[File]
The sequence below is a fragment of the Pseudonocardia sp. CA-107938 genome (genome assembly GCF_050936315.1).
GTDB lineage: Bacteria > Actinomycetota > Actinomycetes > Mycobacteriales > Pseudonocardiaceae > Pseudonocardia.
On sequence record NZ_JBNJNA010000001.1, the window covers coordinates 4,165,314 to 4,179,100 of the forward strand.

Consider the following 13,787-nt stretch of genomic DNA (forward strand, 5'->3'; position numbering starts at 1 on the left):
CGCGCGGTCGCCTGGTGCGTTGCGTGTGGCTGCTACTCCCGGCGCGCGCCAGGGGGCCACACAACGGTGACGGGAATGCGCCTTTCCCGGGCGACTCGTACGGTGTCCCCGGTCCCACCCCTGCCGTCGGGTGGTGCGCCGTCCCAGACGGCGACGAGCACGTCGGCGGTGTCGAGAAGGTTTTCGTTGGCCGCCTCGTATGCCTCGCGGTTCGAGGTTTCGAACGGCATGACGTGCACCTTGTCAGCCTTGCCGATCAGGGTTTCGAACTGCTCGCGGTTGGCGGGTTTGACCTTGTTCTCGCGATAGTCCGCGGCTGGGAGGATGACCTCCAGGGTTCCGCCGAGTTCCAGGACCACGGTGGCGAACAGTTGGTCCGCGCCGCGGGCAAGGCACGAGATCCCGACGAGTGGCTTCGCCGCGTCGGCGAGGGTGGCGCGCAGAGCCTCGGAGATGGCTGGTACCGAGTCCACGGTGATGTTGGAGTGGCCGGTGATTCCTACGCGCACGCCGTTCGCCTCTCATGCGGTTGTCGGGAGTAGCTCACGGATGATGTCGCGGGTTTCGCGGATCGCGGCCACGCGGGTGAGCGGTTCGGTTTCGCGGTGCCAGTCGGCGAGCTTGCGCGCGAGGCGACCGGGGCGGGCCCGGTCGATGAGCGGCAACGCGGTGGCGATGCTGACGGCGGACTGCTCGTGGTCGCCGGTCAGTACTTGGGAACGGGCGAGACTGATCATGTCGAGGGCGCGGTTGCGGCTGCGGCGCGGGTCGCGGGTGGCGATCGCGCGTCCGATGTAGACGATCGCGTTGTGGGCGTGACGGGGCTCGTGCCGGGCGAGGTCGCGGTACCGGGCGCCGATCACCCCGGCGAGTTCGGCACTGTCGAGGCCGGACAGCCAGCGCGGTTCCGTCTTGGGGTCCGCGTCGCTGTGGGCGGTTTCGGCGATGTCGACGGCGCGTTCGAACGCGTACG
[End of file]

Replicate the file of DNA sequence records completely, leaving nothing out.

The sequence below is a fragment of the Pseudonocardia sp. CA-107938 genome (genome assembly GCF_050936315.1).
GTDB lineage: Bacteria > Actinomycetota > Actinomycetes > Mycobacteriales > Pseudonocardiaceae > Pseudonocardia.
On sequence record NZ_JBNJNA010000001.1, the window covers coordinates 4,165,314 to 4,179,100 of the forward strand.

Consider the following 13,787-nt stretch of genomic DNA (forward strand, 5'->3'; position numbering starts at 1 on the left):
CGCGCGGTCGCCTGGTGCGTTGCGTGTGGCTGCTACTCCCGGCGCGCGCCAGGGGGCCACACAACGGTGACGGGAATGCGCCTTTCCCGGGCGACTCGTACGGTGTCCCCGGTCCCACCCCTGCCGTCGGGTGGTGCGCCGTCCCAGACGGCGACGAGCACGTCGGCGGTGTCGAGAAGGTTTTCGTTGGCCGCCTCGTATGCCTCGCGGTTCGAGGTTTCGAACGGCATGACGTGCACCTTGTCAGCCTTGCCGATCAGGGTTTCGAACTGCTCGCGGTTGGCGGGTTTGACCTTGTTCTCGCGATAGTCCGCGGCTGGGAGGATGACCTCCAGGGTTCCGCCGAGTTCCAGGACCACGGTGGCGAACAGTTGGTCCGCGCCGCGGGCAAGGCACGAGATCCCGACGAGTGGCTTCGCCGCGTCGGCGAGGGTGGCGCGCAGAGCCTCGGAGATGGCTGGTACCGAGTCCACGGTGATGTTGGAGTGGCCGGTGATTCCTACGCGCACGCCGTTCGCCTCTCATGCGGTTGTCGGGAGTAGCTCACGGATGATGTCGCGGGTTTCGCGGATCGCGGCCACGCGGGTGAGCGGTTCGGTTTCGCGGTGCCAGTCGGCGAGCTTGCGCGCGAGGCGACCGGGGCGGGCCCGGTCGATGAGCGGCAACGCGGTGGCGATGCTGACGGCGGACTGCTCGTGGTCGCCGGTCAGTACTTGGGAACGGGCGAGACTGATCATGTCGAGGGCGCGGTTGCGGCTGCGGCGCGGGTCGCGGGTGGCGATCGCGCGTCCGATGTAGACGATCGCGTTGTGGGCGTGACGGGGCTCGTGCCGGGCGAGGTCGCGGTACCGGGCGCCGATCACCCCGGCGAGTTCGGCACTGTCGAGGCCGGACAGCCAGCGCGGTTCCGTCTTGGGGTCCGCGTCGCTGTGGGCGGTTTCGGCGATGTCGACGGCGCGTTCGAACGCGTACG